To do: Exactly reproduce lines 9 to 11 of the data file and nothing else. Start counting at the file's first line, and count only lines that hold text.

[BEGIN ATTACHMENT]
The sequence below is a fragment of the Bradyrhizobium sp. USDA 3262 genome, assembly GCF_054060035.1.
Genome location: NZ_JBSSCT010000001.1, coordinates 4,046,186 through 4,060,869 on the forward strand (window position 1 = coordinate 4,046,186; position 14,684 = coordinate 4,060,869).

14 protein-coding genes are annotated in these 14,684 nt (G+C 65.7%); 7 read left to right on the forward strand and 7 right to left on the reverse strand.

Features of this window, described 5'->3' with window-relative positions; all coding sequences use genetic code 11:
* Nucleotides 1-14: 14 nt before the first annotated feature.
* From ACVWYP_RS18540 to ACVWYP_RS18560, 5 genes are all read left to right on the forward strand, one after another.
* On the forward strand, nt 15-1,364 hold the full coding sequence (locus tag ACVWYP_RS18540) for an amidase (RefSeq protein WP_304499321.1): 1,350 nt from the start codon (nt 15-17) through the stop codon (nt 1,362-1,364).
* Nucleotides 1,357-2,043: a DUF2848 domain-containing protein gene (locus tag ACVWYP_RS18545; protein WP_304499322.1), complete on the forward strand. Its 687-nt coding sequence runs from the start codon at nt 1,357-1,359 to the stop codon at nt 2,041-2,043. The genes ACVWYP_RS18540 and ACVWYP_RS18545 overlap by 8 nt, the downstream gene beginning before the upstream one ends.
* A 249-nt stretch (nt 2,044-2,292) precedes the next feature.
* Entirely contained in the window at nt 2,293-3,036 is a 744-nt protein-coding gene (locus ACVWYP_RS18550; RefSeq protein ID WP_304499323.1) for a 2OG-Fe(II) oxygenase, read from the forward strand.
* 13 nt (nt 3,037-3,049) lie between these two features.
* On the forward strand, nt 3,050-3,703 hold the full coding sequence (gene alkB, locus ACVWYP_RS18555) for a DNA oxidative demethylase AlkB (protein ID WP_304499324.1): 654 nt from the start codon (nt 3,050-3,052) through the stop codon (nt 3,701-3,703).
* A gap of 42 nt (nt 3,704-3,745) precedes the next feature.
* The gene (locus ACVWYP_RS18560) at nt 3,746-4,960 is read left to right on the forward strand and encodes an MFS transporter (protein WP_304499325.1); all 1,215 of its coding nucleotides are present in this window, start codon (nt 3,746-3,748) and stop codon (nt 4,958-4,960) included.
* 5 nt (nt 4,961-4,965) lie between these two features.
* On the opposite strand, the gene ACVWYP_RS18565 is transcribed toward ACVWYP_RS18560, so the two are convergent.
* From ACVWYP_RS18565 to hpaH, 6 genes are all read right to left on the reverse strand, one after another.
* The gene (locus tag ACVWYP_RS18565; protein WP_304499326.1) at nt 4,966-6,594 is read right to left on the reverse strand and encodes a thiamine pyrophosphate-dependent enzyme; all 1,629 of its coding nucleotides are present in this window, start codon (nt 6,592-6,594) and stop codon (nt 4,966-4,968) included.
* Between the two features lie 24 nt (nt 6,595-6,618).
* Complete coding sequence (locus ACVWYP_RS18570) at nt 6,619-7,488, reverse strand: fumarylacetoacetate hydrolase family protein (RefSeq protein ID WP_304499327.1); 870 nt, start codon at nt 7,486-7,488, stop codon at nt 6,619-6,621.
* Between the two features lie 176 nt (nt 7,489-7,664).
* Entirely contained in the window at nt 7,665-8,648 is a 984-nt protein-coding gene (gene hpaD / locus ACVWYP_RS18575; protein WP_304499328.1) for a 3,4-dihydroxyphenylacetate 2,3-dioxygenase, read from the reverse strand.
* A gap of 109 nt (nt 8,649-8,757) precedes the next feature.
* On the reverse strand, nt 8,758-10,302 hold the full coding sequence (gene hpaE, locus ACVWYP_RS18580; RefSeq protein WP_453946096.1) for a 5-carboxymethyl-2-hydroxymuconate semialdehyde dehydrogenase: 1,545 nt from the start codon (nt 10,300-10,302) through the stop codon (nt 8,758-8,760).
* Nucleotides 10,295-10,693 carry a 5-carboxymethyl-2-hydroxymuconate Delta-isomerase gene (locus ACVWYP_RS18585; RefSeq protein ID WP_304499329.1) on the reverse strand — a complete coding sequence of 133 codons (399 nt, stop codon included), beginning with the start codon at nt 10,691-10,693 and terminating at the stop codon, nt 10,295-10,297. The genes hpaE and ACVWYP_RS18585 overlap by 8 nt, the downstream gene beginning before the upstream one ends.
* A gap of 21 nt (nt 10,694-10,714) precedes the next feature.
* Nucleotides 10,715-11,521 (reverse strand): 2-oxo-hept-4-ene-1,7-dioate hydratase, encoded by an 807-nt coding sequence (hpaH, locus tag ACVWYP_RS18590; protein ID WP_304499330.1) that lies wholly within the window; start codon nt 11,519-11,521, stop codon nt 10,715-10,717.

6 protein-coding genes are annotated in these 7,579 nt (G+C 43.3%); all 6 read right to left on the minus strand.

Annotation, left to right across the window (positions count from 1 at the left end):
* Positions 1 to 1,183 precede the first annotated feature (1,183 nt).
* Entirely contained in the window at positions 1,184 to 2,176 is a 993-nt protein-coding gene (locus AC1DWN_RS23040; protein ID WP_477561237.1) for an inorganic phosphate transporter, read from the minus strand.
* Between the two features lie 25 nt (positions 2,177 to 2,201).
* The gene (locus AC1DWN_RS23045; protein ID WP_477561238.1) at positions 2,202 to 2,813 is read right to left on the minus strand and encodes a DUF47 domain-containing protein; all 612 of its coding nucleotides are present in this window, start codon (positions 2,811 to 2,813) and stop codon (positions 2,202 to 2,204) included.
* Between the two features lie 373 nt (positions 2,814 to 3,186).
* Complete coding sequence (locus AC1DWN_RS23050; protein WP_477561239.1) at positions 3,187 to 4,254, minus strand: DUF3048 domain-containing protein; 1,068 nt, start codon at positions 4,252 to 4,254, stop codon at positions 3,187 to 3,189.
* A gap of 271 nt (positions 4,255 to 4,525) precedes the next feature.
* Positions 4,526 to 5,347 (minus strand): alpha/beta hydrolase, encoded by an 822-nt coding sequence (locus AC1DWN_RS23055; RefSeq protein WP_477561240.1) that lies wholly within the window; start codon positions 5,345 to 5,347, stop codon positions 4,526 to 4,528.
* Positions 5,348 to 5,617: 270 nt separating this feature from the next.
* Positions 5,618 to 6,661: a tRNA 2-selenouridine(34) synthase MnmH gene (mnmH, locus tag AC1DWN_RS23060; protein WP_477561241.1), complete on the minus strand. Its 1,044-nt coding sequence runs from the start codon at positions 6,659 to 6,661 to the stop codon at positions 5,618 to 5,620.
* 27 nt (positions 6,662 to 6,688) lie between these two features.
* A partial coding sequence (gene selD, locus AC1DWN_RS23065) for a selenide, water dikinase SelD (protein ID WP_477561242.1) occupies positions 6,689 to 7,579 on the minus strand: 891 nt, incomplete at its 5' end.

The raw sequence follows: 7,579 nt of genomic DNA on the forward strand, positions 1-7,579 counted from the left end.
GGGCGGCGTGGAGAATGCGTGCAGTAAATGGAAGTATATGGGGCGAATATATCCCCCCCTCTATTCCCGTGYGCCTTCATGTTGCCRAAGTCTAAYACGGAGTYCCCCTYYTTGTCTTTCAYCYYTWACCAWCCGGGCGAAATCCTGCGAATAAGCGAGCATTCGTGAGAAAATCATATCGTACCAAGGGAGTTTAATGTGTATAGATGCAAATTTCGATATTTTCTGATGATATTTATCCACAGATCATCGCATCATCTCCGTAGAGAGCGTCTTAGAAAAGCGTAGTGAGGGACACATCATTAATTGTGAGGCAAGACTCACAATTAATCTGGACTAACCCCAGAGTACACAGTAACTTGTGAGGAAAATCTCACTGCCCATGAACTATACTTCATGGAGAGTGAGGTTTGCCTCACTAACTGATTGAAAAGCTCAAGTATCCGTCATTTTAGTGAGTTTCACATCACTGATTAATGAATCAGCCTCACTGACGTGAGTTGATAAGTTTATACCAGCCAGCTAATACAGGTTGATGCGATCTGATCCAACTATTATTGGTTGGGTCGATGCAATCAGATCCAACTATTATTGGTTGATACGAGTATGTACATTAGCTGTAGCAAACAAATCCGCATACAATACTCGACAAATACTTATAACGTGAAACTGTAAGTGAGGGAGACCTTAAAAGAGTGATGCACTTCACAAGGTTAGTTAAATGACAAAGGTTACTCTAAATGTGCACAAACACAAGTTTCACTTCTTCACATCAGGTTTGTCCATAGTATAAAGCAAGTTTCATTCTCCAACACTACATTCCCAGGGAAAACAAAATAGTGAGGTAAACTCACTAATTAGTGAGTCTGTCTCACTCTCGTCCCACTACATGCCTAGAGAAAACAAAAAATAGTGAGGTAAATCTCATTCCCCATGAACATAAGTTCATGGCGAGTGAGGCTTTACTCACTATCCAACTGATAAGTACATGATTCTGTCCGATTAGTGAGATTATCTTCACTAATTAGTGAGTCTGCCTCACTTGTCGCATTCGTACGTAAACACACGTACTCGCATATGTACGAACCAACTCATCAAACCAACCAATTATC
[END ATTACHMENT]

* A 249-nt stretch (nt 2,044-2,292) precedes the next feature.
* Entirely contained in the window at nt 2,293-3,036 is a 744-nt protein-coding gene (locus ACVWYP_RS18550; RefSeq protein ID WP_304499323.1) for a 2OG-Fe(II) oxygenase, read from the forward strand.
* 13 nt (nt 3,037-3,049) lie between these two features.